How to Choose the Right Plastic for Your Project
You need to pick a type of plastic for your injection molding project. That sounds pretty easy. After all, how many types of plastic could there possibly be?
Actually, there are more than 85,000 commercial options, and that could start your head spinning if you try to decide without some guidance. There are quite a few factors to consider—cost, durability, surface finish, strength, and flexibility are some of the most important ones. You also need to think about how and where your plastic part will be used.
Here are some common applications, along with suggestions for an appropriate plastic material. With this information in hand, you should at least be able to narrow down your choices:
Tool boxes, housings, handheld devices, and computers
The best choice here would be acrylonitrile butadiene styrene (ABS). A relatively inexpensive choice, ABS has high impact resistance, low shrink, and dimensional stability. Add to that its resistance to breaking, tearing, and most acids, and it’s easy to understand why ABS is popular in many industries.
On the downside, parts molded with ABS can have sinks and voids in thicker areas. You could reduce some of that by using an ABS-PC blended material.
Parts for the automotive, electronic, and telecommunications industries
ABS-PC blended plastic combines the flexibility of ABS with the strength and heat resistance of polycarbonate (PC). Some of its benefits include:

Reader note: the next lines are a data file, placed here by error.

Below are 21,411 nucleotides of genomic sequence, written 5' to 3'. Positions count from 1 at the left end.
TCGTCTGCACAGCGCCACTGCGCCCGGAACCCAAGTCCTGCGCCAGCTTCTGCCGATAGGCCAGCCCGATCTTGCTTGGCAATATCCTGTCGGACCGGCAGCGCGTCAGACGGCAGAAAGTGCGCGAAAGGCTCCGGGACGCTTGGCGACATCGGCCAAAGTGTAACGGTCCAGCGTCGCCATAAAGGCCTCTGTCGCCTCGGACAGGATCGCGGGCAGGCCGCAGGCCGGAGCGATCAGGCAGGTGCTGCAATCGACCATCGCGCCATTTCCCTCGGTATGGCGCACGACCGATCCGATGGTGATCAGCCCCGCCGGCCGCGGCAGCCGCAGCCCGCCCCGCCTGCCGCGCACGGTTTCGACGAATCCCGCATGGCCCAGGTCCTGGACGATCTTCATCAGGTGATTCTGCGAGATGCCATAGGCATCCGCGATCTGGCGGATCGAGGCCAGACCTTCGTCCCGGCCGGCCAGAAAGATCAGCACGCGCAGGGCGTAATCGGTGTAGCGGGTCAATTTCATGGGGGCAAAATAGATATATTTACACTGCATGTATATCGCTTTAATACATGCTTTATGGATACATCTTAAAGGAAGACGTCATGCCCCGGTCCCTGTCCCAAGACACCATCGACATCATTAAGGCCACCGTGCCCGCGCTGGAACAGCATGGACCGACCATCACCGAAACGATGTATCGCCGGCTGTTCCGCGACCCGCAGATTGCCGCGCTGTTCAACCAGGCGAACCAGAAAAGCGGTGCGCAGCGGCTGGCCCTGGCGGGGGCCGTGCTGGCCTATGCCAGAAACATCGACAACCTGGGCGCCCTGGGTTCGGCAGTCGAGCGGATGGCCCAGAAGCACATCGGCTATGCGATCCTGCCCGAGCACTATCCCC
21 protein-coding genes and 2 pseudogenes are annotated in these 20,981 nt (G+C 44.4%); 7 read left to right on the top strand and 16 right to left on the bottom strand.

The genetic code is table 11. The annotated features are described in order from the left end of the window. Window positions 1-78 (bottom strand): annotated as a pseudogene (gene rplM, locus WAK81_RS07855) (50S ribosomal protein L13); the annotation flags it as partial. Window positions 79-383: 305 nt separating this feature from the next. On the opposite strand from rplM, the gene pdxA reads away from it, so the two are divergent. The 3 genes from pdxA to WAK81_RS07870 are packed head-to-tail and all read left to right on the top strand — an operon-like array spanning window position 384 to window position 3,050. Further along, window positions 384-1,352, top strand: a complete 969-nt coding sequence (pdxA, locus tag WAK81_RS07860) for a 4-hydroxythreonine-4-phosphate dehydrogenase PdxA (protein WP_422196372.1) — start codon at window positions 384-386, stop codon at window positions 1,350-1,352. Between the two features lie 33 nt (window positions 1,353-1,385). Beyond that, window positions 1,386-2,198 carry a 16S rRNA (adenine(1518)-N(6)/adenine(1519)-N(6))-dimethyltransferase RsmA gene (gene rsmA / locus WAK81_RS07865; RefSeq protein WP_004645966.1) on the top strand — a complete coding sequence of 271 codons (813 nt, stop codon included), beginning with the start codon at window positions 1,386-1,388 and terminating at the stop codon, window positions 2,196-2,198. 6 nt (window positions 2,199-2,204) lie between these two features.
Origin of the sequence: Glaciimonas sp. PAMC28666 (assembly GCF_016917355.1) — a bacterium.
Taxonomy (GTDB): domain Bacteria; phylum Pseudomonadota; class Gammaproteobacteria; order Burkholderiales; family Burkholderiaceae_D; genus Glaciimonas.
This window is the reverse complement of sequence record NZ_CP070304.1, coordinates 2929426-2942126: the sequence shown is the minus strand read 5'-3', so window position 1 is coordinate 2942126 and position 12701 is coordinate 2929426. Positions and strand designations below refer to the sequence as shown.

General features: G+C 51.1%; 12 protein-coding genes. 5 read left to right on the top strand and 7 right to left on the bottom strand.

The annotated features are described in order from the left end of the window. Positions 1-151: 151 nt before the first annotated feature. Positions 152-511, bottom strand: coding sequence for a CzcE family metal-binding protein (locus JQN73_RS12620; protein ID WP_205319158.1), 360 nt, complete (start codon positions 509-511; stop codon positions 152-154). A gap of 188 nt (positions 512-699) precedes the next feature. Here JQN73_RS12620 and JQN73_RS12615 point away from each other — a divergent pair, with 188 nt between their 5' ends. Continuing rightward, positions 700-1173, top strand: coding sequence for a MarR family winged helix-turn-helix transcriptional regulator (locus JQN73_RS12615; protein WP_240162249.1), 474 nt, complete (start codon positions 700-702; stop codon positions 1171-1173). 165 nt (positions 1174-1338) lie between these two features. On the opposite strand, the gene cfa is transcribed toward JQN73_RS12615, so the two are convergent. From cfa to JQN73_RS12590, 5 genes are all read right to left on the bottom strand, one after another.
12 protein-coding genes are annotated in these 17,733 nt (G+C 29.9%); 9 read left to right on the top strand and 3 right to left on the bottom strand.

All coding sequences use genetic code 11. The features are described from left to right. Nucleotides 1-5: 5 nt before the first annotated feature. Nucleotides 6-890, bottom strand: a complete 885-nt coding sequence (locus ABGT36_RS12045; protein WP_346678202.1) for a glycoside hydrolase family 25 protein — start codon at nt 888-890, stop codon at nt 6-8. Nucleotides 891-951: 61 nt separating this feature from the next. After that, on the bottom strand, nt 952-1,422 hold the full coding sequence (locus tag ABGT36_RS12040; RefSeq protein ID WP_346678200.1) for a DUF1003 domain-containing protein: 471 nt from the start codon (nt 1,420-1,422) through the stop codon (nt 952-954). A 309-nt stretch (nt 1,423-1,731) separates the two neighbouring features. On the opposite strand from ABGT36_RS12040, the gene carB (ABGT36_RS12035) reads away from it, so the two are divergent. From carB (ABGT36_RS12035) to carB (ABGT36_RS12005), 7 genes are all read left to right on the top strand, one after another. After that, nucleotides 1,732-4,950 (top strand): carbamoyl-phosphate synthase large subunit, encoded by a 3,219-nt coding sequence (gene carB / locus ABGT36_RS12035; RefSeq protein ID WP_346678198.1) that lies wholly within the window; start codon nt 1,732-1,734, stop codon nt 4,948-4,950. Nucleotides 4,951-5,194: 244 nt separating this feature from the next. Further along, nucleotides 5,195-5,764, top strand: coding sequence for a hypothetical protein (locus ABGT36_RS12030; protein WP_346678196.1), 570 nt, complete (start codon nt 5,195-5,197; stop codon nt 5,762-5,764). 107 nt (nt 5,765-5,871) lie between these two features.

- Better processing during molding
- Increased toughness
- Dimensional stability
- Low-temperature impact resistance
- Fewer shrinks and voids
When it comes to transparent products—lenses, shatterproof windows, optical fibers, etc.—PMMA (also known as acrylic) and polycarbonate (PC) are both recommended. PMMA takes a high polish, has good tensile strength, and is economical, but if you need something that’s more impact or chemical resistant, PC is a safer bet. While it’s more expensive than PMMA, polycarbonate can be bent and formed at room temperatures without shattering it. And it is heat resistant and dimensionally stable.
Polyamide (PA), better known as nylon, provides high strength and withstands heat and vibration, which is especially suited for simple mechanical parts in engine compartments.
Another option, polyoxymethylene (POM), commonly called acetal, is known for its toughness, hardness, and strength. It works well for pump impellers, gears, automotive switches, and bearing surfaces.
Plastic containers and toys
Polypropylene (PP) is an inexpensive food-safe plastic used in food storage containers. Because it can be formed into a hinge, it’s often used for bottle caps and snap-over lids. Living hinges made from PP can repeatedly be bent without breaking them. Some of its other advantages: wear resistance, flexibility, and acid resistance.
Polyethylene (PE), the world’s most common plastic, is found in milk and medicine bottles and trash cans. Its elasticity also makes it a popular choice for plastic bags and cling-wrap.
Approximately one-third of all children’s plastic toys are made from PE. And with good reason. It’s non-toxic, colorfast, and inexpensive. For more strength and impact resistance, toys can be made from ABS or nylon.
It isn’t easy to choose the right plastic from such an extensive list. Discuss your application with a reputable plastic injection molding shop. They can lead you to the right material for your next project.
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